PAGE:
During my 6 years of infertility, I have been aware of the existence of therapeutic friendship gatherings, otherwise known as “support groups”. Joining one seemed like it would be a good way to make some infertile friends, but I wasn’t sure what took place during a monthly gathering of supportive interactions.
April is National Volunteer Month and what better way to celebrate than by dedicating your time to the infertility community? There are several ways you can volunteer in the fertility space whether you prefer to remain anonymous or shout it from the rooftops.
Women undergoing infertility treatment report the same level of stress, anxiety, and depression as women who have cancer, HIV, or heart disease. Chronic stress can lead to depression and lower resistance to disease.
Infertility treatments can drain you emotionally, physically and financially. Some women find themselves on a roller coaster of emotions; anger, depression, guilt and helplessness are not uncommon. Many couples don’t find themselves “on the same page” at the same time. For many, infertility support can be invaluable.
Infertility is a life crisis. Understanding medical tests and treatments and facing medical expenses can be difficult. Your life plan and your body may feel out of your control while you strive to build your family.
I met a woman the other day: forty-two years old, high FSH, a couple of failed IVFs, and sad eyes that I recognized from my days of trying unsuccessfully to have a baby. "How did you stay optimistic?" she wanted to know, her desperation and frustration reaching out for any kind of lifeline. I looked at her worried, unsmiling face, remembering those years where optimism often seemed a slippery slope for the foolish or naive, and my eyes teared up. With my mother now fighting for her life against Stage IV cancer, I have become one of those fools again--the one who, without the luxury of believing in miracles, would crack under the pain and pressure of reality.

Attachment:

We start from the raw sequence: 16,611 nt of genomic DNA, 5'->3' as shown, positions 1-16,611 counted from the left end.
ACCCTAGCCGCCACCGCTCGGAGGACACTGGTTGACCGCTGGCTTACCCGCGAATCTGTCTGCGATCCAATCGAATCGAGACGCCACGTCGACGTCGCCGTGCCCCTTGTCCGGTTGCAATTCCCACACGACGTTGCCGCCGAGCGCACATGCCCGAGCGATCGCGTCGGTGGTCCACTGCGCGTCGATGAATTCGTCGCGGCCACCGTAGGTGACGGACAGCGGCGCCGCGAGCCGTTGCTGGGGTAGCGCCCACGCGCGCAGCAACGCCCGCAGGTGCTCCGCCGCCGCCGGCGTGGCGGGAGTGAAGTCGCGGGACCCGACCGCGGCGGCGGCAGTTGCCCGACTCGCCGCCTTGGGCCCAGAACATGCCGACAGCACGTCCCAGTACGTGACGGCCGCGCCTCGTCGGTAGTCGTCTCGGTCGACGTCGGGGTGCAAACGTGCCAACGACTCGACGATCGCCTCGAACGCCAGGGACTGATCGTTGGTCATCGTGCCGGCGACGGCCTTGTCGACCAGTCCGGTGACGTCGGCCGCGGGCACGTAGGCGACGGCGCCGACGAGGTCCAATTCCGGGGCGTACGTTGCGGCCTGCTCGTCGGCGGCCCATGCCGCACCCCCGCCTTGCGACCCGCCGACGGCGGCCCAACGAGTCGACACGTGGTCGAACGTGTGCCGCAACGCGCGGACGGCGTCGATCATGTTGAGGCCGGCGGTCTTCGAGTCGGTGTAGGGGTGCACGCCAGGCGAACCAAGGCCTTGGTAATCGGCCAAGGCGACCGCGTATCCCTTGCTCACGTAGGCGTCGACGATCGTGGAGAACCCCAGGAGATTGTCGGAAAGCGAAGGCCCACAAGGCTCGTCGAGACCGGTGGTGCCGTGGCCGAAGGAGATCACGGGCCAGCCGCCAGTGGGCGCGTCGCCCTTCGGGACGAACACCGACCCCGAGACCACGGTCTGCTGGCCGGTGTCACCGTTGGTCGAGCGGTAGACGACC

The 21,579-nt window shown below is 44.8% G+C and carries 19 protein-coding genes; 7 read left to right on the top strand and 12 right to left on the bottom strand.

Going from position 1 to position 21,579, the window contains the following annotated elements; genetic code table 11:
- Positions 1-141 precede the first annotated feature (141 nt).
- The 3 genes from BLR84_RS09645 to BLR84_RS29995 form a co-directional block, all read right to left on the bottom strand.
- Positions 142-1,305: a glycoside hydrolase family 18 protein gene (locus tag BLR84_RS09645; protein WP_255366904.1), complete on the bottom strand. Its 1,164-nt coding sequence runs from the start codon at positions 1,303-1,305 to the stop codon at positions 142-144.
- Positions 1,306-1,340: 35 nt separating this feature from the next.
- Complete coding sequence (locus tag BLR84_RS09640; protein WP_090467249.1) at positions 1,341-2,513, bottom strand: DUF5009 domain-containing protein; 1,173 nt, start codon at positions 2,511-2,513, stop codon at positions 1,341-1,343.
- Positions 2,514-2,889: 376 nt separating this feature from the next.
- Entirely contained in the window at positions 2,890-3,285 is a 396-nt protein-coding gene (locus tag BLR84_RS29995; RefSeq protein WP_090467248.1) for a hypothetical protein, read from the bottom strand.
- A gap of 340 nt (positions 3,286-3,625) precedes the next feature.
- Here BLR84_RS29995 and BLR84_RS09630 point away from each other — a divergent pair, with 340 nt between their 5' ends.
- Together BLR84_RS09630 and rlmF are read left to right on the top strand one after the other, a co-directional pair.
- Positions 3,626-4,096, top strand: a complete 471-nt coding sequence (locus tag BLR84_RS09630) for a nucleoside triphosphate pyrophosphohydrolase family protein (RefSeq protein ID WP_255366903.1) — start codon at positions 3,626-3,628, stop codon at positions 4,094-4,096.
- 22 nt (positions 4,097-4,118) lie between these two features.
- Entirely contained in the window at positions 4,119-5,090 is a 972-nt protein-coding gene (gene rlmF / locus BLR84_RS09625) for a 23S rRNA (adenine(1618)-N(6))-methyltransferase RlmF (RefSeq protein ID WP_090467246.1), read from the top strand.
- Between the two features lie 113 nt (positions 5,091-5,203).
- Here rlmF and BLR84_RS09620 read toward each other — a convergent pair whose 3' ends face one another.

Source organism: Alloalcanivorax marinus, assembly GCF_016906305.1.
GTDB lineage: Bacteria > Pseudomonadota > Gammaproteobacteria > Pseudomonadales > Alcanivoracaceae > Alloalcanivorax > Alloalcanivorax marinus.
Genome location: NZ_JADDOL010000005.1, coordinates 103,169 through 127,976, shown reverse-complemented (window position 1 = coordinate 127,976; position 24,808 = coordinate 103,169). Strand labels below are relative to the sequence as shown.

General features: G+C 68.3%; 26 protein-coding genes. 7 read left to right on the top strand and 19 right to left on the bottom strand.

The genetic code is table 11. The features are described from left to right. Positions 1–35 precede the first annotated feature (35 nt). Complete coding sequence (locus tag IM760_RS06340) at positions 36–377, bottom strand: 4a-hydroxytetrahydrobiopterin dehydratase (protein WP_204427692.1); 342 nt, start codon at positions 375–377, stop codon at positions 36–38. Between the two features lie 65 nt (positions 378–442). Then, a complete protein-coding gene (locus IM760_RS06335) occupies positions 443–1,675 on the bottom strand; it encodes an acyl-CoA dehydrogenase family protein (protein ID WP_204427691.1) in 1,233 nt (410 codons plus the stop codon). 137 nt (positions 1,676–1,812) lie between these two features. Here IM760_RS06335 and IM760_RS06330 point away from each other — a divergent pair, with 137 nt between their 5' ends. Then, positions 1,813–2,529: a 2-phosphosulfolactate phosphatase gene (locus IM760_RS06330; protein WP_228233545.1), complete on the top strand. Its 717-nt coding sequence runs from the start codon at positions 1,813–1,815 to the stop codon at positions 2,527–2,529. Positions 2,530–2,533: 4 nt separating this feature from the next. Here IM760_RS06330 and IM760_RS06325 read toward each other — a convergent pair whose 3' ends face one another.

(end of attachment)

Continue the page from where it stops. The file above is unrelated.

Many fertility patients and their partners seek infertility therapy or counseling to help work through the complex feelings and emotions related to infertility. Fear, sadness, anger and anxiety are not uncommon. Couples are often not in agreement on when to start fertility treatment, how long to continue fertility treatment, and fertility treatment costs.
Many women, men and couples find that infertility support, through a counselor or support group, helps to work through emotions related to infertility. Fear, sadness, anger and anxiety often arise. Frequently couples disagree about when to start fertility treatment, how long to continue fertility treatment, and fertility treatment costs.
When you’re having difficulty trying to conceive, a number of emotions related to infertility may surface including fear, sadness, anger and anxiety. It is common for couples to disagree about many aspects of fertility treatment: when to start and how long to continue, as well as fertility treatment costs.
Therapy, counseling, or support groups can help you cope with infertility
Infertility can evoke feelings of anger, sadness, and guilt. The infertility journey can be a very isolating experience despite the 7.3 million Americans who are diagnosed with infertility. You may not have any close friends or relatives who have personally experienced infertility and although they mean well, it may feel as though they do not understand what you are going through. As a result, your relationships with family, friends, or even your partner may suffer.